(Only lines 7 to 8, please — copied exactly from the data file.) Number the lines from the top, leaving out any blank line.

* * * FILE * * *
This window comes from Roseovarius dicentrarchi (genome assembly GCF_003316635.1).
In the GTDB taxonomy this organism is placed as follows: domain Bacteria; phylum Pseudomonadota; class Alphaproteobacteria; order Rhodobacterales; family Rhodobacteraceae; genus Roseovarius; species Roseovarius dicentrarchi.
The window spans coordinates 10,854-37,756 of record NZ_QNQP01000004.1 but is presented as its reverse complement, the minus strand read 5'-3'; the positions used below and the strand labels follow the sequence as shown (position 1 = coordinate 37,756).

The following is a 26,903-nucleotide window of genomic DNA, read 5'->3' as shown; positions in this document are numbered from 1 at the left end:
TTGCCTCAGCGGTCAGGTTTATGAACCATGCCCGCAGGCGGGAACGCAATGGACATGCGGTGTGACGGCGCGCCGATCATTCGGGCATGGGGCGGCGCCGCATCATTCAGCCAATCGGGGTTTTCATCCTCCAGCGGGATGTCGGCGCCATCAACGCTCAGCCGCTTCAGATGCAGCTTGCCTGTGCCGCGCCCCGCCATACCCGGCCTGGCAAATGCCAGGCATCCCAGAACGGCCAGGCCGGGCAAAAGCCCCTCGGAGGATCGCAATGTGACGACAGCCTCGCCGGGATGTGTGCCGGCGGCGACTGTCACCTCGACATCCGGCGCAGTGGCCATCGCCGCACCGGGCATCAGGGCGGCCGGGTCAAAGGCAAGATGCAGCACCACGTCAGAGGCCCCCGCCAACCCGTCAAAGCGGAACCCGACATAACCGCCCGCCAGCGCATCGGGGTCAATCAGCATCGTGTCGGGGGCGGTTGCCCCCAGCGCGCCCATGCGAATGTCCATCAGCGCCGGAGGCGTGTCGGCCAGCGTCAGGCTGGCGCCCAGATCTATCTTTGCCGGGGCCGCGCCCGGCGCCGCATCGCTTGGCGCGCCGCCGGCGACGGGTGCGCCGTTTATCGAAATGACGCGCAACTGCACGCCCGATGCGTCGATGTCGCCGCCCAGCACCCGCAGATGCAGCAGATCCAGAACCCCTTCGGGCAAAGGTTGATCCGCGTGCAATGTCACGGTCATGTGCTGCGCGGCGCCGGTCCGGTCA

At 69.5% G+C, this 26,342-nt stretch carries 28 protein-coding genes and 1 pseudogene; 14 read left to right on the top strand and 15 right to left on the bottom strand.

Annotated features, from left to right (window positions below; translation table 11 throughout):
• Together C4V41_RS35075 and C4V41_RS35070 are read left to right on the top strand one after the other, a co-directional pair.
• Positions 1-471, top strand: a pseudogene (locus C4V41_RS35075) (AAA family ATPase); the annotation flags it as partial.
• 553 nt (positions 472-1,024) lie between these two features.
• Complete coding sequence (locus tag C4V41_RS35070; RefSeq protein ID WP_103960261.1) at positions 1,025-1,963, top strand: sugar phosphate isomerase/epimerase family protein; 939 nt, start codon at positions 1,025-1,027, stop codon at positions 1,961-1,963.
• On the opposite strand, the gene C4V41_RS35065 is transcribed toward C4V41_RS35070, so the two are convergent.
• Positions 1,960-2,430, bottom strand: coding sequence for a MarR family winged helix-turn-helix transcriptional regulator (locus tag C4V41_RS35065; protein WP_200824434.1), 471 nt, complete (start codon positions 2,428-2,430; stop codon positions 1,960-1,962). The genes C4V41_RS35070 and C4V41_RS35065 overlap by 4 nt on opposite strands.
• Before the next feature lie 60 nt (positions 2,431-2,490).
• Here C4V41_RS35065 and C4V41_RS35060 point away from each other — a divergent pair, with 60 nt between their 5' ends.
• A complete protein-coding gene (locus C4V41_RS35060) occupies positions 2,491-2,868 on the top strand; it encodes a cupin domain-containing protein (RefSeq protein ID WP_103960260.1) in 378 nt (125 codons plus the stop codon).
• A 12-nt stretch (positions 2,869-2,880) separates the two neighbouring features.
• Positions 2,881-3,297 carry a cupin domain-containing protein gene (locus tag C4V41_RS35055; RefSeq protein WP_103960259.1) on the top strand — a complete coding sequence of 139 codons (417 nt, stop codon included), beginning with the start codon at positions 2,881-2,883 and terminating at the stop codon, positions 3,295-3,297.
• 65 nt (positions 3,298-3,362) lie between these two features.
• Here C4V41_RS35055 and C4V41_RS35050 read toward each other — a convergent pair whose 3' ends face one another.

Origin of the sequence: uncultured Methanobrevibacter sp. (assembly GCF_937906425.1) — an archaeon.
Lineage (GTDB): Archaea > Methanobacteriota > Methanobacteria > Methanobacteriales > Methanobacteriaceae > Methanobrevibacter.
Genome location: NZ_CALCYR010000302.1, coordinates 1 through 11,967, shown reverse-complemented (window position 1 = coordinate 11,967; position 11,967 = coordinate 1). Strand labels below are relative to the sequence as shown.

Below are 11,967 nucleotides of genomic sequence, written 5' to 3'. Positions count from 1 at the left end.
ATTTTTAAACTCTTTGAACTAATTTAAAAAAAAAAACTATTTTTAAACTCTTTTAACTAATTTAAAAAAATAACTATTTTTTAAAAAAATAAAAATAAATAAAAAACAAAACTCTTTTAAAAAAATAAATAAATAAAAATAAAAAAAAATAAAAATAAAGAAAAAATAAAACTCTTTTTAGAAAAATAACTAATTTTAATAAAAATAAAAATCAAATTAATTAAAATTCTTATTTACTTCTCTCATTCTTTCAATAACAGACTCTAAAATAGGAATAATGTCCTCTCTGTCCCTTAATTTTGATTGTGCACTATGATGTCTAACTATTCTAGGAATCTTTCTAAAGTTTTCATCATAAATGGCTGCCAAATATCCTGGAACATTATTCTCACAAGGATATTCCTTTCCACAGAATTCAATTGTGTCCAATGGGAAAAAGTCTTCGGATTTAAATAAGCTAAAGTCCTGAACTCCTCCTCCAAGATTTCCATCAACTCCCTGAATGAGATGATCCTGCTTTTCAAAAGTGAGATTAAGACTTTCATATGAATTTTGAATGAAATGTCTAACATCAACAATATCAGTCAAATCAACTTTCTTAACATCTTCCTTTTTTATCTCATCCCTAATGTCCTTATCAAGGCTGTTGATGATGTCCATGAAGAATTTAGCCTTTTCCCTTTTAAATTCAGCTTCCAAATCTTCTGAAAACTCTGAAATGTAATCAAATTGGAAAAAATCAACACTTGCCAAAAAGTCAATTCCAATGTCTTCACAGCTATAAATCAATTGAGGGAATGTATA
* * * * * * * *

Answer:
Annotated features, from left to right (window positions below; translation table 11 throughout):
• Together C4V41_RS35075 and C4V41_RS35070 are read left to right on the top strand one after the other, a co-directional pair.